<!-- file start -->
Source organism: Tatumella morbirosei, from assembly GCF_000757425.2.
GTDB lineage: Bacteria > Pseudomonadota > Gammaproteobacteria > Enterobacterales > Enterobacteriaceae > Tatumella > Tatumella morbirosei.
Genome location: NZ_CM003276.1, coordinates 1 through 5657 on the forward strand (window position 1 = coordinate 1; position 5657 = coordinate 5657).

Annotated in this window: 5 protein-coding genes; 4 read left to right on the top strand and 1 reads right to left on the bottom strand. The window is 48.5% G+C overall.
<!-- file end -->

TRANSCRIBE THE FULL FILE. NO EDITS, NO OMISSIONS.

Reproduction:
Source organism: Tatumella morbirosei, from assembly GCF_000757425.2.
GTDB lineage: Bacteria > Pseudomonadota > Gammaproteobacteria > Enterobacterales > Enterobacteriaceae > Tatumella > Tatumella morbirosei.
Genome location: NZ_CM003276.1, coordinates 1 through 5657 on the forward strand (window position 1 = coordinate 1; position 5657 = coordinate 5657).

Annotated in this window: 5 protein-coding genes; 4 read left to right on the top strand and 1 reads right to left on the bottom strand. The window is 48.5% G+C overall.